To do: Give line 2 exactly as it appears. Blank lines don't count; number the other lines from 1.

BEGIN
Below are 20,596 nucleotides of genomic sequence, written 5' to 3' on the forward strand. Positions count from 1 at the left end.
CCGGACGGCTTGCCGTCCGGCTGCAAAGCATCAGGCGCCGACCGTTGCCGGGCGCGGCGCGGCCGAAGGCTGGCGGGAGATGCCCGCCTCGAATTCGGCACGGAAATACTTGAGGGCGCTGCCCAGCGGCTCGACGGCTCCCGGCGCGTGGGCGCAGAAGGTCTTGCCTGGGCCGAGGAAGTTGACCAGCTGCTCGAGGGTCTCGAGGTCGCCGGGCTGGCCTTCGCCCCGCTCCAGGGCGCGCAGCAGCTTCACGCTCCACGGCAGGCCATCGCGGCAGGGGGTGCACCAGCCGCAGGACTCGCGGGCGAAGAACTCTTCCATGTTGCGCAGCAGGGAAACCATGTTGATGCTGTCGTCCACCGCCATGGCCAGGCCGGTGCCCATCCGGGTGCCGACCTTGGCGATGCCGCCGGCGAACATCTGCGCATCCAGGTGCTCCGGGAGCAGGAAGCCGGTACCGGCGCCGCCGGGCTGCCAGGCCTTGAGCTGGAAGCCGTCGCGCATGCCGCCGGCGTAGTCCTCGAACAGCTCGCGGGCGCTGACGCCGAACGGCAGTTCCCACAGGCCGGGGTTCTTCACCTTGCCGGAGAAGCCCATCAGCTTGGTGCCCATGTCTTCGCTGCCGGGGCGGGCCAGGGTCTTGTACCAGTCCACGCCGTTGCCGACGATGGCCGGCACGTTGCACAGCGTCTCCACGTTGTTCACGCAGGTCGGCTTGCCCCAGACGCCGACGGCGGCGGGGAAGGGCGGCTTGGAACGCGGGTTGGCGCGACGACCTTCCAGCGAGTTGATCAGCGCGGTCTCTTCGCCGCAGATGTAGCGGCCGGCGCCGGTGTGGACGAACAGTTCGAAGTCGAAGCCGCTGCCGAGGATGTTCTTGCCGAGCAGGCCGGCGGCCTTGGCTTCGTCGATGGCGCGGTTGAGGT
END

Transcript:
CCGGACGGCTTGCCGTCCGGCTGCAAAGCATCAGGCGCCGACCGTTGCCGGGCGCGGCGCGGCCGAAGGCTGGCGGGAGATGCCCGCCTCGAATTCGGCACGGAAATACTTGAGGGCGCTGCCCAGCGGCTCGACGGCTCCCGGCGCGTGGGCGCAGAAGGTCTTGCCTGGGCCGAGGAAGTTGACCAGCTGCTCGAGGGTCTCGAGGTCGCCGGGCTGGCCTTCGCCCCGCTCCAGGGCGCGCAGCAGCTTCACGCTCCACGGCAGGCCATCGCGGCAGGGGGTGCACCAGCCGCAGGACTCGCGGGCGAAGAACTCTTCCATGTTGCGCAGCAGGGAAACCATGTTGATGCTGTCGTCCACCGCCATGGCCAGGCCGGTGCCCATCCGGGTGCCGACCTTGGCGATGCCGCCGGCGAACATCTGCGCATCCAGGTGCTCCGGGAGCAGGAAGCCGGTACCGGCGCCGCCGGGCTGCCAGGCCTTGAGCTGGAAGCCGTCGCGCATGCCGCCGGCGTAGTCCTCGAACAGCTCGCGGGCGCTGACGCCGAACGGCAGTTCCCACAGGCCGGGGTTCTTCACCTTGCCGGAGAAGCCCATCAGCTTGGTGCCCATGTCTTCGCTGCCGGGGCGGGCCAGGGTCTTGTACCAGTCCACGCCGTTGCCGACGATGGCCGGCACGTTGCACAGCGTCTCCACGTTGTTCACGCAGGTCGGCTTGCCCCAGACGCCGACGGCGGCGGGGAAGGGCGGCTTGGAACGCGGGTTGGCGCGACGACCTTCCAGCGAGTTGATCAGCGCGGTCTCTTCGCCGCAGATGTAGCGGCCGGCGCCGGTGTGGACGAACAGTTCGAAGTCGAAGCCGCTGCCGAGGATGTTCTTGCCGAGCAGGCCGGCGGCCTTGGCTTCGTCGATGGCGCGGTTGAGGT